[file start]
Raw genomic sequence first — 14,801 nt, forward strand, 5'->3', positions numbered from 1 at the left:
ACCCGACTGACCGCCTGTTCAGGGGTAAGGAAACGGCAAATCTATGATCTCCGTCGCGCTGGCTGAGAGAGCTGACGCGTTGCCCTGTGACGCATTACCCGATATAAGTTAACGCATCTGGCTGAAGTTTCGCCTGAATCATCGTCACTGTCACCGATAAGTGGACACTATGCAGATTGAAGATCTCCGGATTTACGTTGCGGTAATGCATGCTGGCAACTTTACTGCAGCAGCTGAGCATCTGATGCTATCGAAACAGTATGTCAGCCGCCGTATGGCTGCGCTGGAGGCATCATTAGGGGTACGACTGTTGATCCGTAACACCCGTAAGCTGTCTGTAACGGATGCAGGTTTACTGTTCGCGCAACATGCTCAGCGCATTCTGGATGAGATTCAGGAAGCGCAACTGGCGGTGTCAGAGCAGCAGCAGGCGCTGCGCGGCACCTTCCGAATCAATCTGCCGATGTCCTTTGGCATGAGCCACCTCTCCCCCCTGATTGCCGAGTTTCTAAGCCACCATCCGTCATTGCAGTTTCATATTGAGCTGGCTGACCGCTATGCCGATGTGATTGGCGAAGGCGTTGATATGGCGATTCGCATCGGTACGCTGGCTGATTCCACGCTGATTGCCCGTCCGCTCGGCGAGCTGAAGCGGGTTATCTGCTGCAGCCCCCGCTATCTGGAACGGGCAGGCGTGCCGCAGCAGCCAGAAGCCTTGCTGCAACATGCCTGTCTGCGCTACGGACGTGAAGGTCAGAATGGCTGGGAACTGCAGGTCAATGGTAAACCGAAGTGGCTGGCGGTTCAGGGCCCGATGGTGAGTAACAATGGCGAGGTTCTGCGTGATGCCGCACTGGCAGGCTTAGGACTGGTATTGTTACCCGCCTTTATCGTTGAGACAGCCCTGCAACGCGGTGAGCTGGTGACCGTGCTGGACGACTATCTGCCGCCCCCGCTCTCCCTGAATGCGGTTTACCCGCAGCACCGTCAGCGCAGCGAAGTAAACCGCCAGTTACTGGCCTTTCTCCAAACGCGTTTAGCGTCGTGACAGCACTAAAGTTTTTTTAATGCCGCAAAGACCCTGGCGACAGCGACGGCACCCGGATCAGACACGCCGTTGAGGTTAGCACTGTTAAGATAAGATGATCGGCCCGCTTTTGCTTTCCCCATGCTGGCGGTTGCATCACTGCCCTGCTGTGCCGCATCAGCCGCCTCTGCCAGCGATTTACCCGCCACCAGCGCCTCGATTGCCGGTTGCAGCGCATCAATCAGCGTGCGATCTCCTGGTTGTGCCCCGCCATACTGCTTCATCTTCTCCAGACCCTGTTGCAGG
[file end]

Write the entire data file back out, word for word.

Raw genomic sequence first — 14,801 nt, forward strand, 5'->3', positions numbered from 1 at the left:
ACCCGACTGACCGCCTGTTCAGGGGTAAGGAAACGGCAAATCTATGATCTCCGTCGCGCTGGCTGAGAGAGCTGACGCGTTGCCCTGTGACGCATTACCCGATATAAGTTAACGCATCTGGCTGAAGTTTCGCCTGAATCATCGTCACTGTCACCGATAAGTGGACACTATGCAGATTGAAGATCTCCGGATTTACGTTGCGGTAATGCATGCTGGCAACTTTACTGCAGCAGCTGAGCATCTGATGCTATCGAAACAGTATGTCAGCCGCCGTATGGCTGCGCTGGAGGCATCATTAGGGGTACGACTGTTGATCCGTAACACCCGTAAGCTGTCTGTAACGGATGCAGGTTTACTGTTCGCGCAACATGCTCAGCGCATTCTGGATGAGATTCAGGAAGCGCAACTGGCGGTGTCAGAGCAGCAGCAGGCGCTGCGCGGCACCTTCCGAATCAATCTGCCGATGTCCTTTGGCATGAGCCACCTCTCCCCCCTGATTGCCGAGTTTCTAAGCCACCATCCGTCATTGCAGTTTCATATTGAGCTGGCTGACCGCTATGCCGATGTGATTGGCGAAGGCGTTGATATGGCGATTCGCATCGGTACGCTGGCTGATTCCACGCTGATTGCCCGTCCGCTCGGCGAGCTGAAGCGGGTTATCTGCTGCAGCCCCCGCTATCTGGAACGGGCAGGCGTGCCGCAGCAGCCAGAAGCCTTGCTGCAACATGCCTGTCTGCGCTACGGACGTGAAGGTCAGAATGGCTGGGAACTGCAGGTCAATGGTAAACCGAAGTGGCTGGCGGTTCAGGGCCCGATGGTGAGTAACAATGGCGAGGTTCTGCGTGATGCCGCACTGGCAGGCTTAGGACTGGTATTGTTACCCGCCTTTATCGTTGAGACAGCCCTGCAACGCGGTGAGCTGGTGACCGTGCTGGACGACTATCTGCCGCCCCCGCTCTCCCTGAATGCGGTTTACCCGCAGCACCGTCAGCGCAGCGAAGTAAACCGCCAGTTACTGGCCTTTCTCCAAACGCGTTTAGCGTCGTGACAGCACTAAAGTTTTTTTAATGCCGCAAAGACCCTGGCGACAGCGACGGCACCCGGATCAGACACGCCGTTGAGGTTAGCACTGTTAAGATAAGATGATCGGCCCGCTTTTGCTTTCCCCATGCTGGCGGTTGCATCACTGCCCTGCTGTGCCGCATCAGCCGCCTCTGCCAGCGATTTACCCGCCACCAGCGCCTCGATTGCCGGTTGCAGCGCATCAATCAGCGTGCGATCTCCTGGTTGTGCCCCGCCATACTGCTTCATCTTCTCCAGACCCTGTTGCAGG